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Who is Harry Max’s mentor?

[This post is part of a series on Mentors and Heroes]

 

Harry Max is an independent management consultant and executive coach for a variety of startups and major brands. Previously he was a Principal Consultant at Rubicon Consulting. In 1994, he co-founded Virtual Vineyards (wine.com). Follow him on Twitter @harrymax.

Harry Max’s mentor is…

Brian “Fitz” Fitzgerald, Entrepreneur

How long have you known each other and how did you first meet?
I’ve known Fitz for about 10 years now. I met him through one of my Public Mind investors while he was still SVP of World Wide Operations for Intuit. Brian attended one of my board meetings as an observer. Afterward, he took me to a bar, bought a round of Macallan 25, pulled out his checkbook and invested in our early vision of demand aggregation, now more commonly known as “crowd sourcing.”

How would you describe how you relate to your mentor?
I’d have to characterize the relationship as complex. At times, I’m an apprentice. Other times, I’m a peer. Part of what works is that Brian doesn’t put people into boxes. And, even though some people might perceive him as an “old salt,” his amazing energy, commitment to bringing out the best in people, and supporting what they’re trying to accomplish shines through brightly.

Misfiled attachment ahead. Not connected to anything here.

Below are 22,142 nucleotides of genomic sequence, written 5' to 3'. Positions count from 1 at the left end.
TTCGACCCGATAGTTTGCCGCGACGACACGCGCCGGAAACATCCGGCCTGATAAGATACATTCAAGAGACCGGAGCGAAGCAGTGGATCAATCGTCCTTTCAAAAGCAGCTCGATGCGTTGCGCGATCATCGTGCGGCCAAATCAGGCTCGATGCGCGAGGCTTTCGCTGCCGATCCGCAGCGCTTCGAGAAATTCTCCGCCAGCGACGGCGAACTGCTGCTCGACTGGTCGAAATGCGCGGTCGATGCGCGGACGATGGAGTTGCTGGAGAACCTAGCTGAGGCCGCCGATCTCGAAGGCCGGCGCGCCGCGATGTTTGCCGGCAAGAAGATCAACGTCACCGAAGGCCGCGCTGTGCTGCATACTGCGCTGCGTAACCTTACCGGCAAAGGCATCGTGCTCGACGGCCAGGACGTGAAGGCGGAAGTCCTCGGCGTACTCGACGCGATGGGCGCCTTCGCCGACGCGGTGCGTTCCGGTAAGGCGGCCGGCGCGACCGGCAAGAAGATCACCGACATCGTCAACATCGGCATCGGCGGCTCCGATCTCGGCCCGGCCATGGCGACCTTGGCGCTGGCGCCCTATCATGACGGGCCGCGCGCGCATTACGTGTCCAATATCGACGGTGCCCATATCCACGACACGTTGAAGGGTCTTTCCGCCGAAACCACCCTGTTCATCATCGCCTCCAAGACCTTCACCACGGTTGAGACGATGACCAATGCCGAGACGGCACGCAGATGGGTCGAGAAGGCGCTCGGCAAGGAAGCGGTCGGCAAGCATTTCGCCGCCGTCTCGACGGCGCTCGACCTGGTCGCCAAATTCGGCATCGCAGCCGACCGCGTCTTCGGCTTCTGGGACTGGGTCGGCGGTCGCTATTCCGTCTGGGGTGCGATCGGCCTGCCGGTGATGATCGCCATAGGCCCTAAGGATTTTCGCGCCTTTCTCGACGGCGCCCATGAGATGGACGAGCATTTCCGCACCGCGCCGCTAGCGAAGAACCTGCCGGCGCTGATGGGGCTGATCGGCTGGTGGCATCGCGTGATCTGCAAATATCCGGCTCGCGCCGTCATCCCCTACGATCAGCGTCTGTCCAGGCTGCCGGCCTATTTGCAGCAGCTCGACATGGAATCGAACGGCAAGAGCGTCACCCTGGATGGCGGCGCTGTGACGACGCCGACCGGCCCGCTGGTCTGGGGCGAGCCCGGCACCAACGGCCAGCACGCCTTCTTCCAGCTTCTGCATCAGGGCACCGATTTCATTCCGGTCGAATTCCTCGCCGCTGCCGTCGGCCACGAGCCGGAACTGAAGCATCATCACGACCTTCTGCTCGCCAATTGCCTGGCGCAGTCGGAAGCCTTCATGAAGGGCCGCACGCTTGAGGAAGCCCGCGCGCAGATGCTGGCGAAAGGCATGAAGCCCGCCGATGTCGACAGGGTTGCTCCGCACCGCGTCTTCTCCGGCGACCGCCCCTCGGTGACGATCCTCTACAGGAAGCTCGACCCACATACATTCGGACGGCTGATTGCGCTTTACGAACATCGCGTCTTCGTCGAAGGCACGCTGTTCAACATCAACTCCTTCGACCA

How formal or structured is the mentorship? Does Brian know you consider him a mentor?
Fitz probably doesn’t realize that I consider him a mentor. I can imagine he thinks that we’re just friends who share a common philosophy about how visions get built, and how value gets created and exchanged.

What is one piece of advice your mentor gave you that has stuck with you the most?
Actually, there are two pieces of “advice” that continue to reverberate through my daily interactions. The first is that “Business *is* people.” On some level, I always knew that. But Brian’s words really brought it home to me. The other, as overly simplistic as it might sound is that business boils down to the following things: Making money, saving money, avoiding unnecessary costs, hiring and retaining excellent people, achieving business goals, take care of ALL your stakeholders, and (above all else) provide products and servcies of real and lasting value to customers.

What else do you want the world to know about your mentor?
Brian Fitzgerald is one of two or three people for whom I’d drop everything to follow into battle.

Thank you Harry for sharing your mentor with us!

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